An entire town in New York is being put on a diet to prevent obesity-related coronavirus complications

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  • The town of Huntington, New York has implemented a voluntary community-wide diet and exercise program intended to combat potential complications of the coronavirus. 
  • Early evidence suggests that obesity and related health issues like high blood pressure and diabetes could  be linked to more severe cases of COVID-19, the disease caused by the coronavirus. 
  • Some experts have argued it's too early to blame obesity for coronavirus deaths, and that weight stigma could do more harm than good. 
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The entire town of Huntington, New York, has implemented a new diet and exercise program to prevent possible obesity-related complications of coronavirus. 

The program was announced in a press release Wednesday by Dr. William Spencer, Suffolk County Legislator, and Dr. David Buchin, an obesity specialist and director of bariatric surgery at Northwell Health-Huntington. 

It includes nutrition tips, including cutting out junk food and adding fruits and vegetable. The program also features meal planning, fitness and yoga classes online from local studios, regular weigh-ins, and Facebook Live events with a bariatric doctor, Newsday reported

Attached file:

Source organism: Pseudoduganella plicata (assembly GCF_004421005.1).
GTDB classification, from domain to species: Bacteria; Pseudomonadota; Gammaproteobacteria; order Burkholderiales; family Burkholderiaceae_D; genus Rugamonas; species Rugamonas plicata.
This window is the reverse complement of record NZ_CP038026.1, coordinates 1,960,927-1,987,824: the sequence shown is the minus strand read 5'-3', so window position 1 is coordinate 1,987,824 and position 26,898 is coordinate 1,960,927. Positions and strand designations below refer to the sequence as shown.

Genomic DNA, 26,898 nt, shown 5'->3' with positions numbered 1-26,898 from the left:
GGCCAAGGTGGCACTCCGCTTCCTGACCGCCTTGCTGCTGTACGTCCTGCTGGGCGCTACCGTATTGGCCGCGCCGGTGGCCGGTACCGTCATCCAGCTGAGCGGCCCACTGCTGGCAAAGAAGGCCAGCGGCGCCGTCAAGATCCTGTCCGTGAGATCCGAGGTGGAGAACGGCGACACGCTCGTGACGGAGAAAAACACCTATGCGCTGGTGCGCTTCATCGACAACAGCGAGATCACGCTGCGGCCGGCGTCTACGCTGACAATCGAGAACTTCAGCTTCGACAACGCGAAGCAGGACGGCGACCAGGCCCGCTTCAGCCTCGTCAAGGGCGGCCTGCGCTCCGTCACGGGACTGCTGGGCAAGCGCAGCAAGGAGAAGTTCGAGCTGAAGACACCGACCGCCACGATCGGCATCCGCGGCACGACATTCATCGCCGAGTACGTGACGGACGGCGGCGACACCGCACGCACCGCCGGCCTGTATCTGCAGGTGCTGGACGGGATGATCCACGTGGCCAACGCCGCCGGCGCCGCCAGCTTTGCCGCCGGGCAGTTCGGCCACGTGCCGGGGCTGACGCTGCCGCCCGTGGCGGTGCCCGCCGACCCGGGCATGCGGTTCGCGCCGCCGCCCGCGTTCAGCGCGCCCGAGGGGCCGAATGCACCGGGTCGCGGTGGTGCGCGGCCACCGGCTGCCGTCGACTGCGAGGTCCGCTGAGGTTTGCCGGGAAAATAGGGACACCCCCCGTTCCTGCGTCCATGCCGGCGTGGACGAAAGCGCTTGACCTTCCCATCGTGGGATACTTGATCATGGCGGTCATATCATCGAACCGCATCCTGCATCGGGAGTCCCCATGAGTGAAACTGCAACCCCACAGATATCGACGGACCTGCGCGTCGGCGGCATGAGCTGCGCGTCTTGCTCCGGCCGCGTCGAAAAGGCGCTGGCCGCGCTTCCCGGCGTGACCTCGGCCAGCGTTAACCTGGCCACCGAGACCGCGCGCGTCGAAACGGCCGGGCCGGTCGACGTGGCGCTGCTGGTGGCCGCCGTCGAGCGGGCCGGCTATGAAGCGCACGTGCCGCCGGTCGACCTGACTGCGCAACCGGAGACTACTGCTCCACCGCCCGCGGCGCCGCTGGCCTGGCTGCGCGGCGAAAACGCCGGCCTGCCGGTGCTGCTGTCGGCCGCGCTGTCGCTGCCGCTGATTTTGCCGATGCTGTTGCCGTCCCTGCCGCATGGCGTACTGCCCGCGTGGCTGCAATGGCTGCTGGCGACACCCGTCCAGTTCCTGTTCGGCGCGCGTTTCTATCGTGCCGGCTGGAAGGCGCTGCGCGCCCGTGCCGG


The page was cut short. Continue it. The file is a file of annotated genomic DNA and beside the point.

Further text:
Huntington, located in Suffolk County, Long Island, has over 200,000 residents. It would be the first town in the US to implement a diet program, according to the press release.

Spencer cited evidence that people with obesity and other health complications like diabetes and high blood pressure may face more severe cases of COVID-19. 

Emerging research suggests that particularly severe obesity can be a risk factor for coronavirus complications, but that data is preliminary, as Business Insider's Anna Miller previously reported. Weight-related stigma has also been linked to worse health outcomes, dietitians previously told Insider.  

There's also some evidence that significant weight loss could potentially weaken the immune system. Changing your eating routine and cutting calories too much can increase levels of cortisol, a stress hormone that also affects your metabolism and blood sugar. 

Overall, eating a varied diet, high in fruits and vegetables, staying active, getting plenty of sleep, and managing stress are good strategies for health, including in a pandemic

Read more:

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Coronavirus anxiety and quarantining could increase eating disorder risk. Here's what to look out for.

Intermittent fasting may be a bad idea during the coronavirus pandemic, according to experts

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